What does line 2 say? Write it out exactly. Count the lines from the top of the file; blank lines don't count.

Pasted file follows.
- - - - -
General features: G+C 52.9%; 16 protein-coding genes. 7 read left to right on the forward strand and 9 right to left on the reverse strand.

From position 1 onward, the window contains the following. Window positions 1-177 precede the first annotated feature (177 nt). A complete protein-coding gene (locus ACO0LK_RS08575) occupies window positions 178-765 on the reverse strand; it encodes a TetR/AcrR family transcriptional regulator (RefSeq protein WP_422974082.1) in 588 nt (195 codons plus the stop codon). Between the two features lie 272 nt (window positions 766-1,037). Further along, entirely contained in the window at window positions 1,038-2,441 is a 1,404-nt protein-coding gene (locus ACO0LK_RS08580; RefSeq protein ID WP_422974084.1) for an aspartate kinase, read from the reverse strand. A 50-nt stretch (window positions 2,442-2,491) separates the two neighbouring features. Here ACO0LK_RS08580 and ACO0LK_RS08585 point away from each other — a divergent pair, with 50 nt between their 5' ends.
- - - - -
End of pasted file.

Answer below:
From position 1 onward, the window contains the following. Window positions 1-177 precede the first annotated feature (177 nt). A complete protein-coding gene (locus ACO0LK_RS08575) occupies window positions 178-765 on the reverse strand; it encodes a TetR/AcrR family transcriptional regulator (RefSeq protein WP_422974082.1) in 588 nt (195 codons plus the stop codon). Between the two features lie 272 nt (window positions 766-1,037). Further along, entirely contained in the window at window positions 1,038-2,441 is a 1,404-nt protein-coding gene (locus ACO0LK_RS08580; RefSeq protein ID WP_422974084.1) for an aspartate kinase, read from the reverse strand. A 50-nt stretch (window positions 2,442-2,491) separates the two neighbouring features. Here ACO0LK_RS08580 and ACO0LK_RS08585 point away from each other — a divergent pair, with 50 nt between their 5' ends.